Public Health: Coronavirus Regulations

Part of the debate – in the House of Commons at 4:59 pm on 13th October 2020.

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Photo of Conor McGinn Conor McGinn Shadow Minister (Home Office) 4:59 pm, 13th October 2020

It is a pleasure to follow the right hon. Gentleman. I do not always agree with him, but he does always make me think. I hope to be able, on behalf of my constituents, to articulate their anxiety, their confusion and their frustration with today having been placed, along with the rest of the Liverpool city region, under tier 3 restrictions. The imposition of such stringent measures has come as a surprise to us. I want to make it clear that this decision, including the specificity on the businesses that are closing and the restrictions on movement and on people, has been made by the Government. There was an ad hoc process of discussion with local leaders, but there was no proper mechanism for consulting them about these measures which will have such a huge impact on the 1.6 million people across our city region. So for the Government to say that this was agreed is like me saying to you, Mr Deputy Speaker, that we have agreed that I will have only three minutes to speak in this debate.

That is important because it speaks to the heart of the lack of trust and public confidence in the Government, and I say that with a heavy heart. Businesses have played their part in my community: pubs, gyms, leisure centres, betting shops and casinos have all expended huge amounts of money and resources in getting themselves ready to reopen, only to have been let down by systemic failures on the part of the Government on test, trace and isolate. I am not opposed to restrictions where they are required and necessary, and let me say clearly that I am worried about the rising rate of infection in Merseyside and in St Helens, and about the increased incidence of hospitalisations, but if these restrictions are to be imposed, we need to see evidence for them and a measure of financial support. It speaks volumes that not only have the Government failed to provide that in a bespoke way for St Helens and Merseyside, but they have stopped local leaders using the £40 million unallocated from the first round of business support to help businesses that are now having to shut their doors, and they have asked for that money back. That is shameful and it is not a way for the Government to bring the public along with them.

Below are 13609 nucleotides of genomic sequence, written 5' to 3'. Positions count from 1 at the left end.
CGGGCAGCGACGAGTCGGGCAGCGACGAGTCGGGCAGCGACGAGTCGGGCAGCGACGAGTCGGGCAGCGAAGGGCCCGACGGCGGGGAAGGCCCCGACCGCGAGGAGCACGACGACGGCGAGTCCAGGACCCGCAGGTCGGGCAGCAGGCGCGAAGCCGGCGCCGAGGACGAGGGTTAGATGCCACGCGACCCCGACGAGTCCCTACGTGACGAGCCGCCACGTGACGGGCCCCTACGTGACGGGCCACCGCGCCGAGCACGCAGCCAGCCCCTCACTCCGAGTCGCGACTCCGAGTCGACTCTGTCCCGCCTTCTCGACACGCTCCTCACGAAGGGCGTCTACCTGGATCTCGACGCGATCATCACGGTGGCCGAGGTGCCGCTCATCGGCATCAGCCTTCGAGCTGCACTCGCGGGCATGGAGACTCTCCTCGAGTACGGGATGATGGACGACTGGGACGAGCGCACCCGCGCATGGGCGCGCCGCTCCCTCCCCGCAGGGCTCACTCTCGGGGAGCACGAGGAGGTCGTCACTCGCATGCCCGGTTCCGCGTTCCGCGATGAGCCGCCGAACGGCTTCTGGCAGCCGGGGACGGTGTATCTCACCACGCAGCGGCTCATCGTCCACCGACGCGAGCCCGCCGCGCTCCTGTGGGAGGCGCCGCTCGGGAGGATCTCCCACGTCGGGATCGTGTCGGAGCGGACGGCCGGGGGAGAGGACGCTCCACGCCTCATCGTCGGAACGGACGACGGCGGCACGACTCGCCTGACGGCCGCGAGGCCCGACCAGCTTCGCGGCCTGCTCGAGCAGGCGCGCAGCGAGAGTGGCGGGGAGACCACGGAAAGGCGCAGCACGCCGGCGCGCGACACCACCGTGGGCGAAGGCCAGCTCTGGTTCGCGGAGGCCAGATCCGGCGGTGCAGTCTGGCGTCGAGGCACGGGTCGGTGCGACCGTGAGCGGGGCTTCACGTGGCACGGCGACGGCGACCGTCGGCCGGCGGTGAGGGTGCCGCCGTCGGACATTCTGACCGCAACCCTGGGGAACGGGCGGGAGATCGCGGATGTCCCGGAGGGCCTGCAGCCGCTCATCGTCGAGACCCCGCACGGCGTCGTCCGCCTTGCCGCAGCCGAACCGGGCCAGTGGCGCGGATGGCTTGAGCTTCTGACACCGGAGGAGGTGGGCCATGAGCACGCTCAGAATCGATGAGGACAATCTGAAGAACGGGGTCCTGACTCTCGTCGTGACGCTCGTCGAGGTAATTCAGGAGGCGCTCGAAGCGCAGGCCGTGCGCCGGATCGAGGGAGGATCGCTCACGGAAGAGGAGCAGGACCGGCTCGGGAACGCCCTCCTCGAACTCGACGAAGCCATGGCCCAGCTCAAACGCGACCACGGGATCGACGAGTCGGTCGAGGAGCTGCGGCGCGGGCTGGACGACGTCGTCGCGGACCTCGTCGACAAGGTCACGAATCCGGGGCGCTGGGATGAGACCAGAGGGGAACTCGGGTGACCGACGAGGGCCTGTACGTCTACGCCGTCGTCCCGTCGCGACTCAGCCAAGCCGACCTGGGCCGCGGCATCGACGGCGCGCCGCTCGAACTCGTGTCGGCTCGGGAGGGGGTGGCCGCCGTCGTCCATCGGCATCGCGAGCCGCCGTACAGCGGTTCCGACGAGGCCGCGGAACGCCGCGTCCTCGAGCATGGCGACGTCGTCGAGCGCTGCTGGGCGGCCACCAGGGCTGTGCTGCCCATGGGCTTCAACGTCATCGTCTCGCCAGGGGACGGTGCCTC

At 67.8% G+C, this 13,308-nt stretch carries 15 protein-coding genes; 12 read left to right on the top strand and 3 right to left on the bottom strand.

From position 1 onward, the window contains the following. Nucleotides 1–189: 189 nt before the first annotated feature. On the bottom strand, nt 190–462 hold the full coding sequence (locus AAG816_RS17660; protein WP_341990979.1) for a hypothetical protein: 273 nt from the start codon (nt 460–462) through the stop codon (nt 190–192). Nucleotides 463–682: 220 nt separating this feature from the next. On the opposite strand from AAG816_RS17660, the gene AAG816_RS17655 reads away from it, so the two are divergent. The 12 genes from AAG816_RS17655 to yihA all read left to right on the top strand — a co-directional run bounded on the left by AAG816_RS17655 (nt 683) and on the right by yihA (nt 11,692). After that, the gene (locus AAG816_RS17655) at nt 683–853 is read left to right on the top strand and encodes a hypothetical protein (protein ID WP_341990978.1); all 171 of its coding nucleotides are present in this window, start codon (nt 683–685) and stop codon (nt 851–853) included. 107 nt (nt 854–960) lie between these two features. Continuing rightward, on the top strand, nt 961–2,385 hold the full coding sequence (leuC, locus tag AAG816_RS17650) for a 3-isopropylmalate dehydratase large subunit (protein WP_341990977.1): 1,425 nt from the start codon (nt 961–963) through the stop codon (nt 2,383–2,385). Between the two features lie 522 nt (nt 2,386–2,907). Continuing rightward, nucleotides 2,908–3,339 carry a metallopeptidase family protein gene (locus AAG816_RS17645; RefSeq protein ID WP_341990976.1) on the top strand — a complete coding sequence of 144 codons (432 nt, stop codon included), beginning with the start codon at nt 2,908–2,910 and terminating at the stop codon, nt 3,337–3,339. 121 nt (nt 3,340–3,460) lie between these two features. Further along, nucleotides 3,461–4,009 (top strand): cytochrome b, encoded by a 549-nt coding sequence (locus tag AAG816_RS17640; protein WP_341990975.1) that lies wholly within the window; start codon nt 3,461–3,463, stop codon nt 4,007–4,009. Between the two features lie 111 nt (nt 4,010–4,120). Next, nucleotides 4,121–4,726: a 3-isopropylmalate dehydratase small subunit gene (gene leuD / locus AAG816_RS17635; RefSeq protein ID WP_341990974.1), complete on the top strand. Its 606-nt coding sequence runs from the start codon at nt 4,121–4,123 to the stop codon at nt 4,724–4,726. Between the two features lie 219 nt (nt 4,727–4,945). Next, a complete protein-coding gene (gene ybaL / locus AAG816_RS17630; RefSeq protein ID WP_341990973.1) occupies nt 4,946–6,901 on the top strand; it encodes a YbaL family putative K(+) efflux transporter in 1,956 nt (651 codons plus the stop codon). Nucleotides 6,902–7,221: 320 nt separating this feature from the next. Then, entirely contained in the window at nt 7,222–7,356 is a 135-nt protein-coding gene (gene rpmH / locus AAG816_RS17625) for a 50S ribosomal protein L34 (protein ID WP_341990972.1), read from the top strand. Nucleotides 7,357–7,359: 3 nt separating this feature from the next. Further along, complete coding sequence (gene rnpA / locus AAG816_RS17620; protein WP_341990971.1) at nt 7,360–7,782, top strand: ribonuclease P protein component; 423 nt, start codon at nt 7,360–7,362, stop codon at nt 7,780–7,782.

This is fundamentally about the people who live in my constituency. We are a resilient people in St Helens and we have been through a lot, but resilience is not enough to get us through this. We need help from the Government. Our businesses need the resources to survive, and our NHS needs the tools and staff to get through a difficult number of months. I fail to see how imposing a tier 3 lockdown on one part of the country with diverse rates contained within its entity will do very much to mitigate this—the SAGE report said the same yesterday. It is time that everybody shared in the pain in a short break—a national lockdown for two weeks—to get this under control and for the Government to develop an exit strategy to get the whole country out of this mess.